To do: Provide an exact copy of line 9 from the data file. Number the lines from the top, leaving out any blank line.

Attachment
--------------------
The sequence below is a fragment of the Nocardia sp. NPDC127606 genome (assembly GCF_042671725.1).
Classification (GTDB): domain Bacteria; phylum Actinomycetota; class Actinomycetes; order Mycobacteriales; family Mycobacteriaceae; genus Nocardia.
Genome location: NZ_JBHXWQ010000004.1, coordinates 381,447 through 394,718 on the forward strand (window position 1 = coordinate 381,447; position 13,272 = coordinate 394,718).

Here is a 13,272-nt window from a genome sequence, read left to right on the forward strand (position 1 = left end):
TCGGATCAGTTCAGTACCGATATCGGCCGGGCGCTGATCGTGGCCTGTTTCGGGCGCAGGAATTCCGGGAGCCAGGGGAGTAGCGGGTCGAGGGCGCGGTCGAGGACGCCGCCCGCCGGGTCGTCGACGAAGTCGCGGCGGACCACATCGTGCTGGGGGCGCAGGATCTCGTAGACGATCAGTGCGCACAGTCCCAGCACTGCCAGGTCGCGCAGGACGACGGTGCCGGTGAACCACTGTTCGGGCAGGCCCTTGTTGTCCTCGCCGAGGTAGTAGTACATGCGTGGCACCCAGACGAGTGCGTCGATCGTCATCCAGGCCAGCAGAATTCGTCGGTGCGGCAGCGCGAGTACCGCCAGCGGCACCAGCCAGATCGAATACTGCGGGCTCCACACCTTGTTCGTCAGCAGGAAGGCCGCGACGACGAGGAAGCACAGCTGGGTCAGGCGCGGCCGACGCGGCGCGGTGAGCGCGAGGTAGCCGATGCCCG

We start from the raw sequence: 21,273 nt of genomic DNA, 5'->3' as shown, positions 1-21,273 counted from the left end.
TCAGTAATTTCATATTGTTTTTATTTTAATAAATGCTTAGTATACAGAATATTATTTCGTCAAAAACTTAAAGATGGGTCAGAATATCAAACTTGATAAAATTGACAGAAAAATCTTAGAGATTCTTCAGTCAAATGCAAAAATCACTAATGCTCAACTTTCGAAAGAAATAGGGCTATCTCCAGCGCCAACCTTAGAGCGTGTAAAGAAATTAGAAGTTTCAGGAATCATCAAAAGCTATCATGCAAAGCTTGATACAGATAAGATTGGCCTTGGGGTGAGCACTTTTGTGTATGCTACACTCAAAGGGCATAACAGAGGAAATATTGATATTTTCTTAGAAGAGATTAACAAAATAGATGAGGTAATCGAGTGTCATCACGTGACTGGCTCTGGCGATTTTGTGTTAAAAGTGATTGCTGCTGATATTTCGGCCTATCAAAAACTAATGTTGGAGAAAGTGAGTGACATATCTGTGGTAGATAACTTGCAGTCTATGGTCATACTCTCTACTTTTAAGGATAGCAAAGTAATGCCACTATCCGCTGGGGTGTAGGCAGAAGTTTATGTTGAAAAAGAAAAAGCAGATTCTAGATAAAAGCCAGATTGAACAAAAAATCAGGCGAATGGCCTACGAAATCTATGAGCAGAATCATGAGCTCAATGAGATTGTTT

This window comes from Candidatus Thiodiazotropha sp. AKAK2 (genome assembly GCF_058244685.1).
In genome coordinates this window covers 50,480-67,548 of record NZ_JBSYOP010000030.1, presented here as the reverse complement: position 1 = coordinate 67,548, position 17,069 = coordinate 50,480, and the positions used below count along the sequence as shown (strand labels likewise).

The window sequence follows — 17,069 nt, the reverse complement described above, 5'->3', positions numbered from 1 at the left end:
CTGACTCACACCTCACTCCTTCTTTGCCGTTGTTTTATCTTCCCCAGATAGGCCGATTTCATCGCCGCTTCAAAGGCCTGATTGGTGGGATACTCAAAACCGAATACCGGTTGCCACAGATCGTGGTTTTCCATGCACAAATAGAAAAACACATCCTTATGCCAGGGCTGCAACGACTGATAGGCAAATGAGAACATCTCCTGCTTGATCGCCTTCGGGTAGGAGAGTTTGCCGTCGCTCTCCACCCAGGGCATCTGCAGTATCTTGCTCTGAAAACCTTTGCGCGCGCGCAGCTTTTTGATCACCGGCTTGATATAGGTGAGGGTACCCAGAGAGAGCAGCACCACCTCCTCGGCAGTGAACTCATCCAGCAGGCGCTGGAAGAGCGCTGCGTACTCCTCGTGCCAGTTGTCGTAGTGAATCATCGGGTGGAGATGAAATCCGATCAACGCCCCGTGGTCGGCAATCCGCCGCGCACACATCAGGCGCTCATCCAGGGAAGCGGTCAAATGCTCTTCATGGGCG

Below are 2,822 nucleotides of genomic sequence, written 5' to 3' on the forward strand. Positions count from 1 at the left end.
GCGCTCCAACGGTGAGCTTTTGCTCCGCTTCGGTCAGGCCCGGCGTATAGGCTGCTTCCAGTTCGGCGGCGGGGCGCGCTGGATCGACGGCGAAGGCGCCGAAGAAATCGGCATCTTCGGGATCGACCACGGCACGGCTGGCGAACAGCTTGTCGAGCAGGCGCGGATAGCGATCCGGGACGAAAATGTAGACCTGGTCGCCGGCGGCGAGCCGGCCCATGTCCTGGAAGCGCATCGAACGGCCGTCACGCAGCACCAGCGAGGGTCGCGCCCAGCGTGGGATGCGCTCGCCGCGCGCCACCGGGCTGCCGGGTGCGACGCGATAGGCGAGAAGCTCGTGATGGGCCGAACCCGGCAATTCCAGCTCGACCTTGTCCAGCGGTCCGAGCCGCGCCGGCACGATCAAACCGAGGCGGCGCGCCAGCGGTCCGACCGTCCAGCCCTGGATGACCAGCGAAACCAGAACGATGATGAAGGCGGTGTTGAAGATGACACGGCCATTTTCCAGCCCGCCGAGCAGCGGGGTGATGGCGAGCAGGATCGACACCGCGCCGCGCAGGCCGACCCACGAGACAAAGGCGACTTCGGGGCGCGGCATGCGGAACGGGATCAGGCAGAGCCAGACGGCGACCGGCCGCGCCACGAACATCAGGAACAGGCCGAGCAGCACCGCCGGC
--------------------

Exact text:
In genome coordinates this window covers 50,480-67,548 of record NZ_JBSYOP010000030.1, presented here as the reverse complement: position 1 = coordinate 67,548, position 17,069 = coordinate 50,480, and the positions used below count along the sequence as shown (strand labels likewise).